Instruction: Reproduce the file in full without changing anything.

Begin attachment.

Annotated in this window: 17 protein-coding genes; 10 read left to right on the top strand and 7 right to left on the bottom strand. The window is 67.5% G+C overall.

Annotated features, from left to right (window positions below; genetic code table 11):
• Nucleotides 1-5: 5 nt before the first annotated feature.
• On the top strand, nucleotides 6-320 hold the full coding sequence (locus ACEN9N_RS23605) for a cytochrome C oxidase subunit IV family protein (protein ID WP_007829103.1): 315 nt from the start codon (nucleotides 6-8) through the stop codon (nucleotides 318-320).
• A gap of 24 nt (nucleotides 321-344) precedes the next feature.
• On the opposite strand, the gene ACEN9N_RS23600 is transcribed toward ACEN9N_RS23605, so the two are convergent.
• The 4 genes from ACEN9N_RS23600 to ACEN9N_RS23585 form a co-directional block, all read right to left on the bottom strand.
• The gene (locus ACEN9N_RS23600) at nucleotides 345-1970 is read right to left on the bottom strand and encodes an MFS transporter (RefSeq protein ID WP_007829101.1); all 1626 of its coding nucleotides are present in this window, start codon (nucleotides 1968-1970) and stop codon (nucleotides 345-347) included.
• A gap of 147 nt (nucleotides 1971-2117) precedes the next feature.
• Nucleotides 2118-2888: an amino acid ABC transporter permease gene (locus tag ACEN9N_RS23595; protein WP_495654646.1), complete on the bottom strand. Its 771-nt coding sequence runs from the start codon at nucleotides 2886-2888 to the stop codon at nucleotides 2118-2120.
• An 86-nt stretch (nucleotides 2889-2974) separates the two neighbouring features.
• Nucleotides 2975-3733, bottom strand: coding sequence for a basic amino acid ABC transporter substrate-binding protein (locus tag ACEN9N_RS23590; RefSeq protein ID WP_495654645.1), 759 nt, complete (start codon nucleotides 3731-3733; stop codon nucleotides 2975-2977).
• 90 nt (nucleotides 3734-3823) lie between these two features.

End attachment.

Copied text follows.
Annotated in this window: 17 protein-coding genes; 10 read left to right on the top strand and 7 right to left on the bottom strand. The window is 67.5% G+C overall.

Annotated features, from left to right (window positions below; genetic code table 11):
• Nucleotides 1-5: 5 nt before the first annotated feature.
• On the top strand, nucleotides 6-320 hold the full coding sequence (locus ACEN9N_RS23605) for a cytochrome C oxidase subunit IV family protein (protein ID WP_007829103.1): 315 nt from the start codon (nucleotides 6-8) through the stop codon (nucleotides 318-320).
• A gap of 24 nt (nucleotides 321-344) precedes the next feature.
• On the opposite strand, the gene ACEN9N_RS23600 is transcribed toward ACEN9N_RS23605, so the two are convergent.
• The 4 genes from ACEN9N_RS23600 to ACEN9N_RS23585 form a co-directional block, all read right to left on the bottom strand.
• The gene (locus ACEN9N_RS23600) at nucleotides 345-1970 is read right to left on the bottom strand and encodes an MFS transporter (RefSeq protein ID WP_007829101.1); all 1626 of its coding nucleotides are present in this window, start codon (nucleotides 1968-1970) and stop codon (nucleotides 345-347) included.
• A gap of 147 nt (nucleotides 1971-2117) precedes the next feature.
• Nucleotides 2118-2888: an amino acid ABC transporter permease gene (locus tag ACEN9N_RS23595; protein WP_495654646.1), complete on the bottom strand. Its 771-nt coding sequence runs from the start codon at nucleotides 2886-2888 to the stop codon at nucleotides 2118-2120.
• An 86-nt stretch (nucleotides 2889-2974) separates the two neighbouring features.
• Nucleotides 2975-3733, bottom strand: coding sequence for a basic amino acid ABC transporter substrate-binding protein (locus tag ACEN9N_RS23590; RefSeq protein ID WP_495654645.1), 759 nt, complete (start codon nucleotides 3731-3733; stop codon nucleotides 2975-2977).
• 90 nt (nucleotides 3734-3823) lie between these two features.